5 incredible stars
Warning: gushing ahead!
I am a late bloomer to the Ruta Sepetys bandwagon. I read or rather listened to “Salt to the Sea” around February this year.
That story moved me so deeply that Ruta instantly became one of the authors I am vowing to follow in every adventure she goes on.
Did the Fountains of Silence live up to my expectation? Totally!
Is it another Salt to the Sea? No even if you can find Ruta’s trademark in her precise and effortless writing; in her use of multiple point of views and in her passion for history.
Ruta has the knack to tell History with a big H through people’s stories. THEY make history. She has you walking into her character’s shoes and makes you live history like no history book can do.
Once again Ruta centered her story around a particular era of Spain’s history: Franco’s regime. One that was totally overlooked in my classes. One made of tyranny and of silence for the Spaniards. One hiding something that would become a tragedy for many families.
Living in Europe our history classes were thorough on many periods and events. World Wars were analyzed in details but none of Ruta’s topics came to light. Too sensitive. Too painful at that time.
Ruta Sepetys is one of these authors whose writing seems effortless. It is fluid, precise, conveying so many emotions and visuals in few words that none of them seem superfluous but every one is necessary. Her prose is one of the most powerful that I have read. You will find several quotes below as I just want to highlight Ruta’s profound writing.
In The Fountains of Silence, the characters are once again built to perfection. By the end of the book you won’t want to leave them, wanting more. A glimpse of their future. Like getting a postcard with a few news every Christmas. Imagine: “Hi we got married on the coast in that small church overlooking the sea.” “Hi we got our first daughter and she does look like my mother. She is the sweetest baby ever.” “Hi…”.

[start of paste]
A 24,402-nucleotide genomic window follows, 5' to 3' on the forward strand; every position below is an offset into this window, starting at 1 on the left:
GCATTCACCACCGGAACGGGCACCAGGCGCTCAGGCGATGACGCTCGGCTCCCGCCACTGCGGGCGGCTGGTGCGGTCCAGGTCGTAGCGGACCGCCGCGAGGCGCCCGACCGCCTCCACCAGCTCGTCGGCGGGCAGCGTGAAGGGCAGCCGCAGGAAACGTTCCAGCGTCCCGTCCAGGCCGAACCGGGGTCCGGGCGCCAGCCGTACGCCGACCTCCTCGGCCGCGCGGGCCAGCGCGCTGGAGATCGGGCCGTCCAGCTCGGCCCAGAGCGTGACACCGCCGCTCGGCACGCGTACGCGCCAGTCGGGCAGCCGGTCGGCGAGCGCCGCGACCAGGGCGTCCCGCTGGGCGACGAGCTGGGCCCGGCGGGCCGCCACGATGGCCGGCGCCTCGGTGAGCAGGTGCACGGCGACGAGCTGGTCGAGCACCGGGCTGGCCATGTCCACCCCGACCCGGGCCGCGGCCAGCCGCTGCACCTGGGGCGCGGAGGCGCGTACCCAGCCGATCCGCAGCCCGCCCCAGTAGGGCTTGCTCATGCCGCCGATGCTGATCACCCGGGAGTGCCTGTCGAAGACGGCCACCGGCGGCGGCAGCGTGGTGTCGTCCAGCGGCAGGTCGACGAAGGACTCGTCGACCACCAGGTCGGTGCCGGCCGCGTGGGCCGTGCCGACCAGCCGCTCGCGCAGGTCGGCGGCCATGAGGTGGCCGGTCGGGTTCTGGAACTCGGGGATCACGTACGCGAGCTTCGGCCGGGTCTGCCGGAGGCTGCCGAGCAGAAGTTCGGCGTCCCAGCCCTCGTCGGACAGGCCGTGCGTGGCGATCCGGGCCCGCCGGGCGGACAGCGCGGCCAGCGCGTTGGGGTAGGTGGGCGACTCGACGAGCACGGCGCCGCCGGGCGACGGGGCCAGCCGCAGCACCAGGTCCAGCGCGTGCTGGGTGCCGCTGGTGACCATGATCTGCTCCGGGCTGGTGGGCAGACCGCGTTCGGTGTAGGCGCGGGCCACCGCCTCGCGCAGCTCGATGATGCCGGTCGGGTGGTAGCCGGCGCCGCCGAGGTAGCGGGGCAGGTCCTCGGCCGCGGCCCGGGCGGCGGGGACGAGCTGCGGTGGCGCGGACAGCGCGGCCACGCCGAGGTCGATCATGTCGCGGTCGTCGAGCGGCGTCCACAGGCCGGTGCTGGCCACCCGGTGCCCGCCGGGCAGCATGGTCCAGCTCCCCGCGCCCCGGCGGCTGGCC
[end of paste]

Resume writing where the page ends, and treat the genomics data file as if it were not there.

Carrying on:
We follow the lives of Daniel, Ana, Rafa, Fuga, Julia, Puria with Nick and Ben gravitating around them.
As I don’t want to spoil your read I will focus on the characters and the very opening of the book.
The story begins with Rafa.
He is recalling tragic events from the past that cost his parents death. Rafa went through horrible events in his life before getting back to his sisters Julia and Ana. Their parents opposed Franco and in Franco’s regime his opponents died and their children suffered.
“Today, the young daughter of a journalist was dealt such bestial blows she died choking on her own blood. In many ways, it is the children of our country who will pay for this war—my own included—and for that, I cannot forgive myself.”
Rafa works two jobs and he still is hungry. He is working at a slaughterhouse and a graveyard where he works alongside his fierce and untamed friend Fuga.
Fuga is a character who won’t have many lines in this story but that you won’t forget. He has presence. Never have I read about a side characters emanating such oneness. Fuga is intense, savage, he is a storm, he is a bull. What happened to him as a kid is barely hinted at in the book and is horrible.